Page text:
Seeing exactly how well the body functions during periods of work and exercise can provide valuable insight for medical professionals seeking to diagnose and treat serious conditions. It can also be very valuable to determine how much, if any, exercise is recommended for a particular person based on their body’s ability to handle the stress. To really see what is going on with a person, many doctors prescribe a procedure called the nuclear stress test.
While a nuclear stress test might sound like a space age version of torture, it also is a valuable procedure that can offer much insight. A nuclear stress test is performed in much the same manner as an exercise test, but this version includes the use of a radioactive substance injected into the body and a camera that can determine blood flow in the heart thanks to that substance. During the testing, patients are generally asked to perform mild to moderate exercise to make their hearts work a little harder. Doing this can help doctors determine how well a heart functions when it is under stress.
The Two Kinds Of Tests
Nuclear stress tests generally are ordered in one of two different forms. They are:
* Myocardial perfusion. In this particular nuclear stress test, a person is made to exercise on a bicycle or treadmill. At the point their heart reaches its maximum rate, an injection of radioactive substance is given. Pictures are then taken after exercise and several hours later. This can how blood flow into the heart and also enable doctors to detect coronary artery disease.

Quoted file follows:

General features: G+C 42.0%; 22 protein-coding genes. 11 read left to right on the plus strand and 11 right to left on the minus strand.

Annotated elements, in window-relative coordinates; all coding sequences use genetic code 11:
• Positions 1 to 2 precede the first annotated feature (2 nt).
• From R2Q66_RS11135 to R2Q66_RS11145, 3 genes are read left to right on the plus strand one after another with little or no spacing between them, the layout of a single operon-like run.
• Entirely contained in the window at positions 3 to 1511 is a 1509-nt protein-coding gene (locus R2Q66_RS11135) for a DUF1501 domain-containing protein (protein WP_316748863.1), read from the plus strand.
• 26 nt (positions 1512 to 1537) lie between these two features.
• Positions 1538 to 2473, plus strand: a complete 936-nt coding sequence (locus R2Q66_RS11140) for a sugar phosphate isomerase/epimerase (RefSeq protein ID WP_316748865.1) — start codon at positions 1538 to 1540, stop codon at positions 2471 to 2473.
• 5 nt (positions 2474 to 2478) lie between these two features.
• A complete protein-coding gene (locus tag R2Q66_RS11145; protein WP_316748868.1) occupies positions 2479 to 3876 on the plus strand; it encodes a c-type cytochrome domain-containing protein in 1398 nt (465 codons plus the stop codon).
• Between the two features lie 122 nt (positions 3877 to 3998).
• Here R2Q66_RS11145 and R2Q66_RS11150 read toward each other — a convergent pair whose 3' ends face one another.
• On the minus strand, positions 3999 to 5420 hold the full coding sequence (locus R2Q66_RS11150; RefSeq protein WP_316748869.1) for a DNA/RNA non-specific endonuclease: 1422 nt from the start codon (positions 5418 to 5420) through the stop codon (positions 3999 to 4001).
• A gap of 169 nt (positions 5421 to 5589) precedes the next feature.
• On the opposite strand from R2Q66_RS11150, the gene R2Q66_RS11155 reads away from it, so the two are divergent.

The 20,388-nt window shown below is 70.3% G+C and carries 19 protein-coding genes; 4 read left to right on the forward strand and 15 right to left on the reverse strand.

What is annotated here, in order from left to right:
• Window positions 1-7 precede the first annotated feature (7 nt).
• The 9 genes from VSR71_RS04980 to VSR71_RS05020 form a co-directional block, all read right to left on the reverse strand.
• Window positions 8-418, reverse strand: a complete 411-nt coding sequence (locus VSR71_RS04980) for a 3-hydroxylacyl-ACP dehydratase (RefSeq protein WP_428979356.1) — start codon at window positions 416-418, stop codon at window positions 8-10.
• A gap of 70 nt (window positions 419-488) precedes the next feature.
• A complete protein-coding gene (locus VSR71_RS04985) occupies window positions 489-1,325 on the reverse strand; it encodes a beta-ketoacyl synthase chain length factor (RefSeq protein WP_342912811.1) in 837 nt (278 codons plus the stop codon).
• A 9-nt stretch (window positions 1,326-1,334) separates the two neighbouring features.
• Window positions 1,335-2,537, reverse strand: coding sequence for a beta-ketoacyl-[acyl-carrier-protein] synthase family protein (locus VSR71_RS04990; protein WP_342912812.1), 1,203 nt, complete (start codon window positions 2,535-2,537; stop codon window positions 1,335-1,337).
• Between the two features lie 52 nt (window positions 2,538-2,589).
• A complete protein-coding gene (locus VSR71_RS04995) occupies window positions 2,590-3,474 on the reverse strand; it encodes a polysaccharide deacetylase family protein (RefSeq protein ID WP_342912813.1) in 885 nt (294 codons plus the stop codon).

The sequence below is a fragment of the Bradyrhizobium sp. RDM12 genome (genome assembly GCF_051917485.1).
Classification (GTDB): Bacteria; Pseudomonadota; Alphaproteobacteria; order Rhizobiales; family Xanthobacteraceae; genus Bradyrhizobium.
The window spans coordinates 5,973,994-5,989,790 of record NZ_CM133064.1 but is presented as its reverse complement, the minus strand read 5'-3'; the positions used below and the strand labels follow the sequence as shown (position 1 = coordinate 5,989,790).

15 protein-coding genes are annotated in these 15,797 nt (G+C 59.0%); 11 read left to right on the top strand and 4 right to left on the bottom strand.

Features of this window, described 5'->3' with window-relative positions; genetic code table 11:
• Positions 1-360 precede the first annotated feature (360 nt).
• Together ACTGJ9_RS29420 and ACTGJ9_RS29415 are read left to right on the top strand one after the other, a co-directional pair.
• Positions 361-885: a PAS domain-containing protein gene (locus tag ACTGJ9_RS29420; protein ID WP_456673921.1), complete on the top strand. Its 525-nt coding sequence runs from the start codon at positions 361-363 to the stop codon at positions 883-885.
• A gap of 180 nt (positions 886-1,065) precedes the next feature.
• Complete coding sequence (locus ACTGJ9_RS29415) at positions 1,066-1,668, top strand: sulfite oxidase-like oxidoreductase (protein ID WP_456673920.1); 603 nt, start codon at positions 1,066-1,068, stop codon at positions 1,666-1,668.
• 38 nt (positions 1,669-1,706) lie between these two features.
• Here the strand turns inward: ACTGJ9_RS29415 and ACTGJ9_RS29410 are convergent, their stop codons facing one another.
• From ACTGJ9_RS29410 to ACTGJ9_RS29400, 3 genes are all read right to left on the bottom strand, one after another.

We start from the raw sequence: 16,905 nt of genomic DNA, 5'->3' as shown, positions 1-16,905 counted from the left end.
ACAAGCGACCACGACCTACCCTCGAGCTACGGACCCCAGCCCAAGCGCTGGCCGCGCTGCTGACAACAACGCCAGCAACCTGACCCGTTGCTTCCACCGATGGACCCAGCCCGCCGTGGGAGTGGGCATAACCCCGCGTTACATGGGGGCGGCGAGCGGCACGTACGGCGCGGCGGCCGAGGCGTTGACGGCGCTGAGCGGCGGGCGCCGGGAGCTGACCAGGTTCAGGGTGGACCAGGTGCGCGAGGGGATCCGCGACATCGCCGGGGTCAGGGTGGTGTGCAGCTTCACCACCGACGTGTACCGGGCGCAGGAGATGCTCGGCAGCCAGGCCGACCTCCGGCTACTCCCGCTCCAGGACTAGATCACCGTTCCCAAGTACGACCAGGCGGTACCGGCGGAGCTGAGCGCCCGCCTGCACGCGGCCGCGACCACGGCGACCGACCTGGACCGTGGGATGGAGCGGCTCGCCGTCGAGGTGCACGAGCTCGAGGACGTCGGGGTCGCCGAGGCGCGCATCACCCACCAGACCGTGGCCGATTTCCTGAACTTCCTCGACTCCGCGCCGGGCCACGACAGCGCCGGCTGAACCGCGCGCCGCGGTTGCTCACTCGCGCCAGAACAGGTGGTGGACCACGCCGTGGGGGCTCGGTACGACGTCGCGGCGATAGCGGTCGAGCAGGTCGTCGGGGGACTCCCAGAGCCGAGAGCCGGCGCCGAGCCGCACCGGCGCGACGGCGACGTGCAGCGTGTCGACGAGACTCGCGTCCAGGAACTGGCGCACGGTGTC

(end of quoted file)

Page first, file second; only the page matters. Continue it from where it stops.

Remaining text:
* Multigated acquisition. In this nuclear stress test, patients are given the injection prior to exercising. Pictures of the heart are taken before and after the heart. This test shows how well the heart pumps blood and how it performs in motion.
Importance Of Testing
A nuclear stress test is generally given to help a doctor determine if there is a problem present with the heart and/or circulation system. It may also be used to see if steps that have been taken to improve blood flow are in fact working.
When a nuclear stress test is performed in time to diagnose conditions before they become life threatening, action can be taken to prevent tragedy. If the arteries are clogged, for example, surgical procedures can be used to lessen the amount of plaque and improve blood flow to keep the heart functioning well.
Keeping the heart and body functioning as it should sometimes requires the use of unusual testing procedures. When doctors want to really gauge how well a heart functions and actually “see” what is going on, a nuclear stress test can provide the answers.
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